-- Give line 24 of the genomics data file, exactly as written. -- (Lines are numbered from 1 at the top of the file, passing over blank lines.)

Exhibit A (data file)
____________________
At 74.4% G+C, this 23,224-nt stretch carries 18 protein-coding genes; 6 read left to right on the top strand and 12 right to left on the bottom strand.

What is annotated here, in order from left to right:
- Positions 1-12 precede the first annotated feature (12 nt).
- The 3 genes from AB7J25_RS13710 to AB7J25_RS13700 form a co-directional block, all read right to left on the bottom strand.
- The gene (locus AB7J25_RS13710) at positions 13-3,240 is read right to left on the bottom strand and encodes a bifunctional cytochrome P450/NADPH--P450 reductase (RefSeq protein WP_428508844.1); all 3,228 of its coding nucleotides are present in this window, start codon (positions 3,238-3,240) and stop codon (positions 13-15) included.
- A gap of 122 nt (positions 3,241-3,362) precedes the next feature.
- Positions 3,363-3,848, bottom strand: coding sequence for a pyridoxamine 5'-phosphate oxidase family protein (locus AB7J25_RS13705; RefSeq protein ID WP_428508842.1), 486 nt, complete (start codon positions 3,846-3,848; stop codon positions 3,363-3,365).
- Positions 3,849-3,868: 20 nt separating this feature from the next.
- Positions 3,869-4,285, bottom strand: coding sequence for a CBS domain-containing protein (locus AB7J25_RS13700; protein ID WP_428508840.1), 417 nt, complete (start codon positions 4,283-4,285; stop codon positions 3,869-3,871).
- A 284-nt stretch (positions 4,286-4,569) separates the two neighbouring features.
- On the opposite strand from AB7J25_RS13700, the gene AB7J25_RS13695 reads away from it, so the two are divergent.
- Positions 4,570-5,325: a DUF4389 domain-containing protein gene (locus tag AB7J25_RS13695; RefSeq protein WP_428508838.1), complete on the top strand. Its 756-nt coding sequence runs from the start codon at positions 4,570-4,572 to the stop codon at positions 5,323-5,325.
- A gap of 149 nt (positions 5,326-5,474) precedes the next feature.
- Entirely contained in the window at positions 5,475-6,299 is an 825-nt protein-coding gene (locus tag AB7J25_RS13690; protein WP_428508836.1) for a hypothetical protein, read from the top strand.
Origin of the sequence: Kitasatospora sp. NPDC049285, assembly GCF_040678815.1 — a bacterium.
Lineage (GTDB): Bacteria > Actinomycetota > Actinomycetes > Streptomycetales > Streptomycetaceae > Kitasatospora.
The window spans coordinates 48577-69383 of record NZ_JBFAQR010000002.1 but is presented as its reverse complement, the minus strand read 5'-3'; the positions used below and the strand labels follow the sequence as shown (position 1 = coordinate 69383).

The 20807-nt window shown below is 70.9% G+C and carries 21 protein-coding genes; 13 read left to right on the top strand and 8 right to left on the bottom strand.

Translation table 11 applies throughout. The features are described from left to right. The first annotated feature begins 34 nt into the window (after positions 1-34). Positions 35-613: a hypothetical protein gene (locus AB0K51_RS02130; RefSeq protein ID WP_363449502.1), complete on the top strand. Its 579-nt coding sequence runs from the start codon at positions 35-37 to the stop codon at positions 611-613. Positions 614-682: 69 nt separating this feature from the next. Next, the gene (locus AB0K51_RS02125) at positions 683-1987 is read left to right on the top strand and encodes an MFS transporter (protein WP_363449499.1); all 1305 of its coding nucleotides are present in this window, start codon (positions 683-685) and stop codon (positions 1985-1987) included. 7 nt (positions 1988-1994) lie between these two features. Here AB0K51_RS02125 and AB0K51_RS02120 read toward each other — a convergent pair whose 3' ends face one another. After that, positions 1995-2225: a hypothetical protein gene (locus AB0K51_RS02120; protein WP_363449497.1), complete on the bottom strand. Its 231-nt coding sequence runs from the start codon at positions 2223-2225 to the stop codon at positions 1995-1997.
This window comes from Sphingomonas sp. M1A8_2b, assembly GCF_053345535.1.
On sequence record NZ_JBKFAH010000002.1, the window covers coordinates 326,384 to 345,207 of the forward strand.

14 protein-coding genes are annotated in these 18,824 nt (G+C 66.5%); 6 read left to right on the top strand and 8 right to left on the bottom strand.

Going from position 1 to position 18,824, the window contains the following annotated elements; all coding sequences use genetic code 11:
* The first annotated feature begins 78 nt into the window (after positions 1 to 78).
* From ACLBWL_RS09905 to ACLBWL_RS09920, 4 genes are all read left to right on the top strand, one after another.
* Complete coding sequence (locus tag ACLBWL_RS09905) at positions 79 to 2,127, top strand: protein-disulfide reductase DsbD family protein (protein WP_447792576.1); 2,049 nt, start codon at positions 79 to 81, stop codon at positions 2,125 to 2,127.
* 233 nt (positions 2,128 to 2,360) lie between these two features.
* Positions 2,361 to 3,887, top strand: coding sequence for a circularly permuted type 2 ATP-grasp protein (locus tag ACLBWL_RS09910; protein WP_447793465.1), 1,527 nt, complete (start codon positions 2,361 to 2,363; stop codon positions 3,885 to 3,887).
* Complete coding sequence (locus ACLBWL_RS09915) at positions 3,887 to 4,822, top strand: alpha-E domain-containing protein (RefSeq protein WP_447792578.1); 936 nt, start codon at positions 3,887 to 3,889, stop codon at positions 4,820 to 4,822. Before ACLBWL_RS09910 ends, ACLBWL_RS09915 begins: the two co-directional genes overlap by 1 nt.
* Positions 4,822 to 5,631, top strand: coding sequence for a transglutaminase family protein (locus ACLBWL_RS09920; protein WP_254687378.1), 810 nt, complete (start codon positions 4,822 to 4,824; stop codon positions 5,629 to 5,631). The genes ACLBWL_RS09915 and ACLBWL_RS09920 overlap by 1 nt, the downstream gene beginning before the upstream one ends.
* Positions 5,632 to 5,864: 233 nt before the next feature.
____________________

* The first annotated feature begins 78 nt into the window (after positions 1 to 78).